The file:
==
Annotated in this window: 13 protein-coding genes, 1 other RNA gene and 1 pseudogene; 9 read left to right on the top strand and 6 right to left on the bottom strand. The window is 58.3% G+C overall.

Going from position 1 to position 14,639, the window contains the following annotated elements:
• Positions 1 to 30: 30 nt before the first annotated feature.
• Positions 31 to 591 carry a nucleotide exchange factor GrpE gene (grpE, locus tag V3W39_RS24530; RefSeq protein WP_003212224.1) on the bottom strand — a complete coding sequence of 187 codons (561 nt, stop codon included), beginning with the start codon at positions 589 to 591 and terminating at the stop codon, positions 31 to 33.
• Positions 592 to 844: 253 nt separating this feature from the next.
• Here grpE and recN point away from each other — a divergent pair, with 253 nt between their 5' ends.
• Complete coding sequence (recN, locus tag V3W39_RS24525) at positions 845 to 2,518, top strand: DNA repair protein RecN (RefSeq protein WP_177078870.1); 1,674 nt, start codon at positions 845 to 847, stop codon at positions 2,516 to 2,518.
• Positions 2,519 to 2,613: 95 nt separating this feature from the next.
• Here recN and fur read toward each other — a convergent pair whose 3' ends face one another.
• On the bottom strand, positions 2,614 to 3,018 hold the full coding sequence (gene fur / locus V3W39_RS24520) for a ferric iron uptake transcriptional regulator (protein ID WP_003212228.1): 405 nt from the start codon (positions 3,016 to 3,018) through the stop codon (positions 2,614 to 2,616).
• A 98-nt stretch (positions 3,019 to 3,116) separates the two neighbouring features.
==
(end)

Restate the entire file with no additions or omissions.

Annotated in this window: 13 protein-coding genes, 1 other RNA gene and 1 pseudogene; 9 read left to right on the top strand and 6 right to left on the bottom strand. The window is 58.3% G+C overall.

Going from position 1 to position 14,639, the window contains the following annotated elements:
• Positions 1 to 30: 30 nt before the first annotated feature.
• Positions 31 to 591 carry a nucleotide exchange factor GrpE gene (grpE, locus tag V3W39_RS24530; RefSeq protein WP_003212224.1) on the bottom strand — a complete coding sequence of 187 codons (561 nt, stop codon included), beginning with the start codon at positions 589 to 591 and terminating at the stop codon, positions 31 to 33.
• Positions 592 to 844: 253 nt separating this feature from the next.
• Here grpE and recN point away from each other — a divergent pair, with 253 nt between their 5' ends.
• Complete coding sequence (recN, locus tag V3W39_RS24525) at positions 845 to 2,518, top strand: DNA repair protein RecN (RefSeq protein WP_177078870.1); 1,674 nt, start codon at positions 845 to 847, stop codon at positions 2,516 to 2,518.
• Positions 2,519 to 2,613: 95 nt separating this feature from the next.
• Here recN and fur read toward each other — a convergent pair whose 3' ends face one another.
• On the bottom strand, positions 2,614 to 3,018 hold the full coding sequence (gene fur / locus V3W39_RS24520) for a ferric iron uptake transcriptional regulator (protein ID WP_003212228.1): 405 nt from the start codon (positions 3,016 to 3,018) through the stop codon (positions 2,614 to 2,616).
• A 98-nt stretch (positions 3,019 to 3,116) separates the two neighbouring features.